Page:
The Wheel of Community & ContemplationMarch 21, 2013
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- Pr. David
I know it’s hard to believe on a day like today, given the last couple of days of a resurgence of winter, but we really are heading toward spring, really!
Isn’t today officially the first day of spring, the spring equinox, March 20?
My thoughts naturally turn toward one of my favourite things to do in the spring and summer – biking.
We have a bike rack that attaches to the back of our car. So at the beginning of every summer season, I attach our “Thule” bike rack to the back hitch of our car – and we’re set for another great season of biking riding!
It’s interesting, that every time I carefully and slowly place our bikes on the rack bars, I get an up-close view of the bicycle wheels, and the very many spokes of the wheels; the many interlacing, overlapping spokes of the bicycle wheels.
Those long, thin, medal spokes run from the centre of the wheel – the hub – where they’re bunched closer to each other, and radiate outward toward the outside circumference of the wheel, the rim and tire. These long, thin, medal spokes keep the wheel intact, holding the hub, and the rim together, enabling the wheel to do its job.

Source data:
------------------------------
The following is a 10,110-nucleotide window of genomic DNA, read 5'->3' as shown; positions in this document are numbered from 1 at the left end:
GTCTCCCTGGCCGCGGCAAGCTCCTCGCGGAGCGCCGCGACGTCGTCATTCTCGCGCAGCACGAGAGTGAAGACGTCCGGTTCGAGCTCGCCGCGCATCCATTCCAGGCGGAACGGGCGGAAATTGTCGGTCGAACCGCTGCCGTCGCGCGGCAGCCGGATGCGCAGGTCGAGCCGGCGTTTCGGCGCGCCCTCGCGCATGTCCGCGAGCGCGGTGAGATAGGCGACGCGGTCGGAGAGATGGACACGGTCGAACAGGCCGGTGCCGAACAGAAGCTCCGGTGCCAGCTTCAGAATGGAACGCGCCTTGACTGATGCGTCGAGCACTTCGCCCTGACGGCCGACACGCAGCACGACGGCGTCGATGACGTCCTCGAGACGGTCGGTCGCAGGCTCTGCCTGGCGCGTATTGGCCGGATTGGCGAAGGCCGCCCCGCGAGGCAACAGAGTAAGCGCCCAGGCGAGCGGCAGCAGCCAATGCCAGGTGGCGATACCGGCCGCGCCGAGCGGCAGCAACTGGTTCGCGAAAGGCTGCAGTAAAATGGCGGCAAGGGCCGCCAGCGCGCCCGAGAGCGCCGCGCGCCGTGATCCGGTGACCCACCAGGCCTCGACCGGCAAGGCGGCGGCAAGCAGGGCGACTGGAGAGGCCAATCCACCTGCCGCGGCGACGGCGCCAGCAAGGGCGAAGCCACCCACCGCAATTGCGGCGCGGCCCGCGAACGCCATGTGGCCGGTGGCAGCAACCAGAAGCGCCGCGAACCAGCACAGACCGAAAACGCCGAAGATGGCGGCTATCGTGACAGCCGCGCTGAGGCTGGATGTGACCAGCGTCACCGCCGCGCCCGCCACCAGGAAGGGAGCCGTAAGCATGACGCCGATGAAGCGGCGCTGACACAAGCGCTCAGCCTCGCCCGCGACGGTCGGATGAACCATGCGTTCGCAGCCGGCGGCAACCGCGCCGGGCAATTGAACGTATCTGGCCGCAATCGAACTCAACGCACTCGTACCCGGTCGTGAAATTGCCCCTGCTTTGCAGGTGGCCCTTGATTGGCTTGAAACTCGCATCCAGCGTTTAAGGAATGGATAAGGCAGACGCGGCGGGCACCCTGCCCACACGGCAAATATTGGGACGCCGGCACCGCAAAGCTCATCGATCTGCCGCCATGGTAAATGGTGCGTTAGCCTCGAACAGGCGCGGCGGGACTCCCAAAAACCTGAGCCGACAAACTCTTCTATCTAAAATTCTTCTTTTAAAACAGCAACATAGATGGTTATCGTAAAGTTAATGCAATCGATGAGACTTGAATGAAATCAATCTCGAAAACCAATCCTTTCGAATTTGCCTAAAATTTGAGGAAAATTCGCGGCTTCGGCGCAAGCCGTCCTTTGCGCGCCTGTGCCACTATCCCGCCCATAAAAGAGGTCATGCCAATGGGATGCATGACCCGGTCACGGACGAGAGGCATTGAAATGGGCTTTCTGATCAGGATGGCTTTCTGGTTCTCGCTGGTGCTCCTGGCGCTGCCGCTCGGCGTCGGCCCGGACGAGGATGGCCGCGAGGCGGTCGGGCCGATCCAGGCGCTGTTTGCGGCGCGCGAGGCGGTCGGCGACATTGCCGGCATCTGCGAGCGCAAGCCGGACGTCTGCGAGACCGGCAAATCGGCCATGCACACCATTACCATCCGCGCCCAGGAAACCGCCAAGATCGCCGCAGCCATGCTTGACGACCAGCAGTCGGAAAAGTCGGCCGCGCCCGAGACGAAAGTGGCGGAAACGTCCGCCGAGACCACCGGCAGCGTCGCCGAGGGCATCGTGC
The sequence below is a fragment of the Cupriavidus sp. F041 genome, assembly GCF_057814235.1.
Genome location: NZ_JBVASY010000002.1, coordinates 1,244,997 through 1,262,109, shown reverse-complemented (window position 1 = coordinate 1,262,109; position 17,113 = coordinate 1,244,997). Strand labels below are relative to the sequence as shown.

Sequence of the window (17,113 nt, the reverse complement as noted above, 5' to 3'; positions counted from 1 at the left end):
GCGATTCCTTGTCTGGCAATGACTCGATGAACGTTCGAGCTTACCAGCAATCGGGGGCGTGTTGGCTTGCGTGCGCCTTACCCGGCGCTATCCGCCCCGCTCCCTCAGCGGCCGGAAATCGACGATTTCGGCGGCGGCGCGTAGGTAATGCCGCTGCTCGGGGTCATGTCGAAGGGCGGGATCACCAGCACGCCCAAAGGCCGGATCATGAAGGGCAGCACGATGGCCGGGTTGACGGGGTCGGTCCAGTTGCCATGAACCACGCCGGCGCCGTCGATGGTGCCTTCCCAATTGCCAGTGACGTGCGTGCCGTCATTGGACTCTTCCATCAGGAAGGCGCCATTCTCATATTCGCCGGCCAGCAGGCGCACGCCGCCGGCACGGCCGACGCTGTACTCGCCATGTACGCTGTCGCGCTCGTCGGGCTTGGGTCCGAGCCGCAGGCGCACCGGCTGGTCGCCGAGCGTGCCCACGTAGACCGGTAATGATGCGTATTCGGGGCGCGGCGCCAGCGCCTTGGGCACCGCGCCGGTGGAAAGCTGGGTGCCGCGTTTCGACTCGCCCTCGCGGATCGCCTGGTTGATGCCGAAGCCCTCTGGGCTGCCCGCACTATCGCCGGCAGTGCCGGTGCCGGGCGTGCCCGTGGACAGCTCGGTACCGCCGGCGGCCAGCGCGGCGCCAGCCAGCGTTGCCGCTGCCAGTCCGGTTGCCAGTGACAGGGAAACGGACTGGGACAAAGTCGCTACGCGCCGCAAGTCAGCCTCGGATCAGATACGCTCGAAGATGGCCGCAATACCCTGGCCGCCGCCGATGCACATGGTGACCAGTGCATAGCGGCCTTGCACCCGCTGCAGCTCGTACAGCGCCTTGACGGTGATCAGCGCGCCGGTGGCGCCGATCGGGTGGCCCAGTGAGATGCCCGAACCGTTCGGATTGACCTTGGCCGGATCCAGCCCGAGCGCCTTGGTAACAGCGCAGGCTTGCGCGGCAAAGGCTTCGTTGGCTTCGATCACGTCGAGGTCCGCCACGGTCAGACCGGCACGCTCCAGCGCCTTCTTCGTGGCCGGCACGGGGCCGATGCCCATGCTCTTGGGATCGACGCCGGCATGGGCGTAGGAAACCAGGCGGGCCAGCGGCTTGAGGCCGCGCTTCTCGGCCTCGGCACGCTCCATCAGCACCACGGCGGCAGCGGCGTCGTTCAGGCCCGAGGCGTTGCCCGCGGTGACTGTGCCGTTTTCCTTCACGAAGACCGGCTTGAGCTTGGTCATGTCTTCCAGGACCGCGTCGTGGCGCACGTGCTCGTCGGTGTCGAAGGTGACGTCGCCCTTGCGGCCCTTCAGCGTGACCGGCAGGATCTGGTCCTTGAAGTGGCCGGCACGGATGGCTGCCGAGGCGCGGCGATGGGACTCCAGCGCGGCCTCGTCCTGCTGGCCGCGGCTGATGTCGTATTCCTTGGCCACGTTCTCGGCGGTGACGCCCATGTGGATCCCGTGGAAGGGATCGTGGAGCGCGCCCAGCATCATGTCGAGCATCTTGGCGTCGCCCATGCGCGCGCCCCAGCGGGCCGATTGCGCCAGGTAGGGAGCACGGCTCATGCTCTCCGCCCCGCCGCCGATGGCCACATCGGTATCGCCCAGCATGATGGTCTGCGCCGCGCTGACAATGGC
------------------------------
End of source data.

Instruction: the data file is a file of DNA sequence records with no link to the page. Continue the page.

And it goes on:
It’s really quite something – the construction of a wheel.
I talk of an image of a wheel, because it’s a really good one when we want to think about Christian spirituality, prayer, and how all of that is lived out in community.
Over the last several weeks during our Lent midweek homilies, we’ve been making the point that the practice of the Christian faith, the essential component to Christian spirituality, is community; coming together into mutually supportive and caring communities. Ours is a communal faith. We cannot grow in love and trust in God, we cannot deepen our awareness of God and become more fully the people we are meant to be, all by ourselves. We need a faith community.
6th century monk and abbot Dorotheus of Gaza talks of the image of a circle, or wheel, and its centre, or hub, to explain the reason why community is so essential to a lived spirituality. He imagines people standing around on the circumference of a large circle facing each other toward the centre. Then, he asks us to imagine the centre of the circle as the place where God is.
As each individual on the circumference, like following the line of a spoke, begins to draw closer to God in the centre of the circle, what happens at the same time is that each individual person gradually draws closer to each other, illustrating the point that the closer one truly is to God, the closer one is to others in genuine community.
But we also know how hard it is to live in community with other people, to live in a family, or to relate to others who are different from us. It can be messy, complicated and hurtful. It’s not easy.
But that’s nothing new. Even those early churches as we read about in the Book of Acts and Paul’s letters to the Corinthians and others, those early churches were rife with conflict, disputes, and divisiveness. It’s just part of human nature. When we open ourselves up to other people, things inevitably can get messy. Marriages falter. Faith communities have power struggles. Neighbours fight with each other over fence lines and drainage problems.